Down a long drive, another door knock and another seemingly empty house, before a woman in a blue Samoa shirt and holding an infant opens up. She asks if it’s possible to vote online, a question Williams hears a lot. The woman’s husband is in prison, and finding someone to watch over two boys and her baby is a problem for her in trying to get out to vote. Williams explains the Clendon Library, blocks away, is child friendly. “You can take a little one in there, sweet as.” The woman knows the library and goes there and to the one in Manurewa with her kids. She says she’ll try to do it before the weekend.
“We always go for Labour,” she says, recalling that Williams’ team had visited her before the second Covid-19 lockdown and helped her update her enrolment details and telling Williams: “Such a pretty lady, haha.”
Data entered in the phone, Williams says the desire to vote online is pretty common. “Getting turnout is a big challenge.”
The slog of door-to-door campaigning is the only way to try to remedy that. It can be good for the spirits to wave your signs on a busy road and receive plenty of toots from passing cars, but if those tooters are not enrolled or don’t get out to booths, it’s for nothing.
Thus the third round of door knocks. At one address, the candidate decides against going in. “I know these guys, they are union delegates and he’ll be asleep.” At another, she is able to tell a volunteer the names of the three voters listed there and that they’ve already voted. Down the road, someone else is noted as a “callback” and that number 24a has voted but “you’re looking for Len” at 24.
It’s a pretty efficient process. The phone, or the volunteers’ personal knowledge, eliminates wasted steps, wasted knocks and irritated residents. “They’ve already voted, all of them,” a volunteer tells Williams at one letterbox. “I talked to them last time.” On another street: “I think he’s had enough now. He’s definitely Labour.” That’s duly noted in the phone.
It is a bleak day, spots of rain and drizzle, and it is politically hard yakka. (The dogs don’t all stay behind fences, two pushing through a loose board and circling Williams, one growling back and forth across her path as an owner tried in vain to grab the collarless roamers.)
Williams’ candidacy in Manurewa is not without controversy. Internally, she was set to challenge the sitting MP, Louisa Wall, before Wall reached an accommodation with the party hierarchy of a winnable list place. Williams says there’s little apparent issue with that in the community. “Most often, people are saying not that they are voting Louisa, or voting Arena or even voting Jacinda – but Labour.”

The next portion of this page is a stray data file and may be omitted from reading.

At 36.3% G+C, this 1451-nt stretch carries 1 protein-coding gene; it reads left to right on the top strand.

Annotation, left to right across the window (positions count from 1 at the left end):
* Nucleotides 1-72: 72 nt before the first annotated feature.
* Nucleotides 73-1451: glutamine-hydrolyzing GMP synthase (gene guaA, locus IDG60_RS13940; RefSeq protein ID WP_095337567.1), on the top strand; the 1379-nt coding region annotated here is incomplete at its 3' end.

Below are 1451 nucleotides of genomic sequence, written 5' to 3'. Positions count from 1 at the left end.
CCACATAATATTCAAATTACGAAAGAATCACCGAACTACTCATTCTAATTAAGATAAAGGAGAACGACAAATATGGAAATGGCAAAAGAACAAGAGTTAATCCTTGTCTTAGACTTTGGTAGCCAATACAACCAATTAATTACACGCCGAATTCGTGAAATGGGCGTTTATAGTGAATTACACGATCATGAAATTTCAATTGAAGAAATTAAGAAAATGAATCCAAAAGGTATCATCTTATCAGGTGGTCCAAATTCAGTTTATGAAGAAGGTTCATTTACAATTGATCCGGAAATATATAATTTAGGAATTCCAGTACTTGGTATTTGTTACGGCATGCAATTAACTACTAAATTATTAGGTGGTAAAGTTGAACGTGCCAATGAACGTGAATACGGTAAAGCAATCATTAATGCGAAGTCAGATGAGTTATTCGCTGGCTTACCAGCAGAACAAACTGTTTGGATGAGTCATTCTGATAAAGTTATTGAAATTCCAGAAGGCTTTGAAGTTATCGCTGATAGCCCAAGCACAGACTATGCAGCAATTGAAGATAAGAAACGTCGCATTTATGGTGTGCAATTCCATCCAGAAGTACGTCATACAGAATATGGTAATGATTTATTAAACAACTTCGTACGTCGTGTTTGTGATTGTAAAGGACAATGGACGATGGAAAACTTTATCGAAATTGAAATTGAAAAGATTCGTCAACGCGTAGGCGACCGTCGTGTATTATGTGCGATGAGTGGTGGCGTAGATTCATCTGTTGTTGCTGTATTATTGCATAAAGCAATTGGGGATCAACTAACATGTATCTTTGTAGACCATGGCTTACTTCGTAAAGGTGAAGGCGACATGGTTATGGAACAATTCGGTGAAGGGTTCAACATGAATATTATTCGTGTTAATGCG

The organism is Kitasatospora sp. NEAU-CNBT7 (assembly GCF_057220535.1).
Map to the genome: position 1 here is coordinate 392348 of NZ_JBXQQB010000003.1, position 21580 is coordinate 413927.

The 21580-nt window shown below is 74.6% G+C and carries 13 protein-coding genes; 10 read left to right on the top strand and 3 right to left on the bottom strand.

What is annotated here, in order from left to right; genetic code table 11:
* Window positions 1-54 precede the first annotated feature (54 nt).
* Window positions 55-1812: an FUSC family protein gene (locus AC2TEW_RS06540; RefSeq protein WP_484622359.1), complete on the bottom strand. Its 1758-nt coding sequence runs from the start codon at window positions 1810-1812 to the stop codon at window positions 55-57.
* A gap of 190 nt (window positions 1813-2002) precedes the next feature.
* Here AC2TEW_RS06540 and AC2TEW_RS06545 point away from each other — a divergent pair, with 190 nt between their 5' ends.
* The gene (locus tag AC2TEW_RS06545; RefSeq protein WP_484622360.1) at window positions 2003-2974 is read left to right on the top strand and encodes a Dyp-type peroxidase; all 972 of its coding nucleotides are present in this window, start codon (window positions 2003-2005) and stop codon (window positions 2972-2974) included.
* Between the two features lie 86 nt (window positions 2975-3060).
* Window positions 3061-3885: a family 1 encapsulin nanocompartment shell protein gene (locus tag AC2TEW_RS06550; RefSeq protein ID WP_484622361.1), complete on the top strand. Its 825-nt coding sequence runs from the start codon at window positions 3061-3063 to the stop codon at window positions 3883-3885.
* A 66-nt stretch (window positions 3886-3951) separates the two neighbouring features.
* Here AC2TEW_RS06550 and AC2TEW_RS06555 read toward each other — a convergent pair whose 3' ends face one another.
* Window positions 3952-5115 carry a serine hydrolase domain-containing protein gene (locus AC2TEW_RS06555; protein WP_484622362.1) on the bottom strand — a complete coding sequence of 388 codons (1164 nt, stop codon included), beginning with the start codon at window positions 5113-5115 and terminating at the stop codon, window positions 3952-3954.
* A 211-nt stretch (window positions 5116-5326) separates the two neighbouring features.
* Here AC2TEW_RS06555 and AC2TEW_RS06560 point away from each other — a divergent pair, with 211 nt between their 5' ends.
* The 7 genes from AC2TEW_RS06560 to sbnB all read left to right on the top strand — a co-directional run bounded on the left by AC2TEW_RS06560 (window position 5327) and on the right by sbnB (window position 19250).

Manurewa is a low socio-economic area with a relatively high level of public housing, and housing and access to healthcare feature high on Williams’ priorities if she makes it to Parliament.
First, she says, there’s a real need for more transitional (emergency) housing. A volunteer mentions a woman staying in a motel who has been there for two years. That’s two years under Labour. Williams says more must be done.
When she canvasses in Wiri, and the area known as Ratavine, “at every second house people are wanting to talk about warm, dry homes.” She puts it down to neglect by the former National government. “It’s these people, I think that really need a Labour government.”
Williams grew up in South Auckland, where her mother is a GP and her dad, Haare, was a Papakura District councillor. The mayor at the time, former Labour cabinet minister George Hawkins, has given her a photo of a newspaper front page featuring her when she was one, in her father’s arms at the dedication of a waka. “I guess I started early,” she says.
She attended Diocesan School and Victoria and Auckland universities, elected president of the latter’s student association in 2012. She worked as a lawyer for Chapman Tripp, had her son, who is nearly three, learned te reo, and returned to work for Ngati Whatua o Kaipara before having her daughter last year.
With iwi affiliations to Te Aitanga-a-Mahaki, Tuhoe, Rongowhakaata and Ngai Tahu, she is regarded highly in Labour circles. She did her time standing in the unwinnable National seat of Hunua in 2014 and losing to Andrew Bayly by 17,000 votes.
Now on the verge of entering Parliament, she keeps any ambitions in check. “I want to be the kind of local advocate that these people deserve. It is the local stuff that gets me out of bed in the mornings. If I retire and I was a local champion, I’ll be happy.” That will mean making progress in increasing housing standards and the rights of renters. It would also mean she helps increase access for Manurewa people to healthcare. Labour has committed $200m to developing the Manukau Super Clinic and she wants to keep pushing that mahi.
But she doesn’t have just the one job. It’s clear Labour expects her and her team to also get the M in Manurewa working again, to make every doorstep a winner and to contribute to a sufficient party vote nationwide to put the election beyond doubt.
“Labour in safe seats has a responsibility to get out there and develop relationships with people. Making sure people know how to exercise their vote is really important to me.”